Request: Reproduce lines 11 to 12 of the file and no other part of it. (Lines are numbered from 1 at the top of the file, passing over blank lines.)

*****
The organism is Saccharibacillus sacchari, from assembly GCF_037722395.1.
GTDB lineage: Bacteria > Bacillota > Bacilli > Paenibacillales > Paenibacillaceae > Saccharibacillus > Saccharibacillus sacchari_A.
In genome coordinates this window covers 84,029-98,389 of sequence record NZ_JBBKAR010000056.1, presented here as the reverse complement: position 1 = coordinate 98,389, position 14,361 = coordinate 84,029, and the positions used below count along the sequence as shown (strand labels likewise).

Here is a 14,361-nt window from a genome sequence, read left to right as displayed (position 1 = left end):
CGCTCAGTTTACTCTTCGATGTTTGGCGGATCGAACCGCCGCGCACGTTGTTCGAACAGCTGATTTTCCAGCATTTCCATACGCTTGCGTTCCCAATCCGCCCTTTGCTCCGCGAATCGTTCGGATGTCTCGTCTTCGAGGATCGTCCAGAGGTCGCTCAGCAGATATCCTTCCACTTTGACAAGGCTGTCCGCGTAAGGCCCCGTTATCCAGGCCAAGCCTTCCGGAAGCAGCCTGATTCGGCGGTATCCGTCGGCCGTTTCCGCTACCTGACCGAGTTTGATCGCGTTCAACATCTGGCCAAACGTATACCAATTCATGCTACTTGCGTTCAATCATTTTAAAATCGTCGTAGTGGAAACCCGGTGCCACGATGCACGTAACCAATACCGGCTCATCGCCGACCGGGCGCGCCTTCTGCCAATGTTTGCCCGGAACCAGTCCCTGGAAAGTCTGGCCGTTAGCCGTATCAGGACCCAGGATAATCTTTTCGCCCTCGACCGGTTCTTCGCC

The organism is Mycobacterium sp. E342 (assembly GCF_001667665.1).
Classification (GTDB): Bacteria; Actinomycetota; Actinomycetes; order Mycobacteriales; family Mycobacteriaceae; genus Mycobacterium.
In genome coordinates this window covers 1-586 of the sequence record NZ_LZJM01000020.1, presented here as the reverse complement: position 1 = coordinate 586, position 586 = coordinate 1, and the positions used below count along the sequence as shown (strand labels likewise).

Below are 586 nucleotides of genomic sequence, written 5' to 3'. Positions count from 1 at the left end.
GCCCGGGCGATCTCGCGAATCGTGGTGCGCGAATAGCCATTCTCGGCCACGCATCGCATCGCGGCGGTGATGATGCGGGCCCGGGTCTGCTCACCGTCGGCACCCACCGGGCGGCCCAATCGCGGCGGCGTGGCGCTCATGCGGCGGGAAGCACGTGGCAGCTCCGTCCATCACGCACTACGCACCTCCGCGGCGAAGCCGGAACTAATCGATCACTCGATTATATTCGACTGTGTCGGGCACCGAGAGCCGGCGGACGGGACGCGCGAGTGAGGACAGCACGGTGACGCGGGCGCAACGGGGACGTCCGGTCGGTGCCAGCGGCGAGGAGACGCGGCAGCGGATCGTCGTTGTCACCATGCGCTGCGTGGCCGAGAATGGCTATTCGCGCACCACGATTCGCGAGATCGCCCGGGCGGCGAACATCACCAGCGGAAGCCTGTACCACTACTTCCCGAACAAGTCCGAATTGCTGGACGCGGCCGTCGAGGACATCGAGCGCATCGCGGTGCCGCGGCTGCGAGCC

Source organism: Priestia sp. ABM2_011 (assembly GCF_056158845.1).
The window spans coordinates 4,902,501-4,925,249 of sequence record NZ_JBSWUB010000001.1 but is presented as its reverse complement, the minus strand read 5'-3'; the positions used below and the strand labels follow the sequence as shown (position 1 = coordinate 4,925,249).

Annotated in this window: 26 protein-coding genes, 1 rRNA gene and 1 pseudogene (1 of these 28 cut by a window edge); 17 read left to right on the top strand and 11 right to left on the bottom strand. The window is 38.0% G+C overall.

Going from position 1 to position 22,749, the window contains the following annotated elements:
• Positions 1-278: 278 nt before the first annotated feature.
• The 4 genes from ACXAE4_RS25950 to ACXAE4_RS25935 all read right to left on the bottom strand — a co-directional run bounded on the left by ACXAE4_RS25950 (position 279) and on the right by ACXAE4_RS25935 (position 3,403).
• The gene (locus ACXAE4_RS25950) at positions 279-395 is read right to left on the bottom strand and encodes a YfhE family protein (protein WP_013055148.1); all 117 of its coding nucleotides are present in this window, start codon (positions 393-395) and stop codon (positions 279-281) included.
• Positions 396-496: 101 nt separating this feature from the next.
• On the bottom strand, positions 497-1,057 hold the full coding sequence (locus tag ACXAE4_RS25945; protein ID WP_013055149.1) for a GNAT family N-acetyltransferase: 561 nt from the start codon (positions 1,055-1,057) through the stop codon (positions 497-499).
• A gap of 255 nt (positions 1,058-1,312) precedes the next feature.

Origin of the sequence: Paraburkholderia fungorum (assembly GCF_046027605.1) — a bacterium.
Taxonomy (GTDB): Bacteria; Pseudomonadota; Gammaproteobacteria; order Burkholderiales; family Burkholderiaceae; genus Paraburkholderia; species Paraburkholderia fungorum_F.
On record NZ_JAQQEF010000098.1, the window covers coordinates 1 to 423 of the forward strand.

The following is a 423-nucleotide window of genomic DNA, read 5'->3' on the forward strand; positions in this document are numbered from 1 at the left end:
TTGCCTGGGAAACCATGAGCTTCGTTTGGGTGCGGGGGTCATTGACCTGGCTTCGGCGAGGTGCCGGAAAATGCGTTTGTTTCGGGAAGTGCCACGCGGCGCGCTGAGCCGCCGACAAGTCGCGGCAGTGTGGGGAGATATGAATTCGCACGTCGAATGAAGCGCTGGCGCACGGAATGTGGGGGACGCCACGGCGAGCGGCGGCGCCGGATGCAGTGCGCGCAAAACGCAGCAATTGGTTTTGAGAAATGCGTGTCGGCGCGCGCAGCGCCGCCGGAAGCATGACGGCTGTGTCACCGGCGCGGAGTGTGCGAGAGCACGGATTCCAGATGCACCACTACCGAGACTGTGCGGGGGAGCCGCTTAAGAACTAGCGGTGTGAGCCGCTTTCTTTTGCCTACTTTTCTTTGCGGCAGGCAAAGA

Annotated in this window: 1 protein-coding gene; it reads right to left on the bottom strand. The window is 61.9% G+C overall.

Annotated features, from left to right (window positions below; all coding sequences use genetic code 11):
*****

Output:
Source organism: Priestia sp. ABM2_011 (assembly GCF_056158845.1).
The window spans coordinates 4,902,501-4,925,249 of sequence record NZ_JBSWUB010000001.1 but is presented as its reverse complement, the minus strand read 5'-3'; the positions used below and the strand labels follow the sequence as shown (position 1 = coordinate 4,925,249).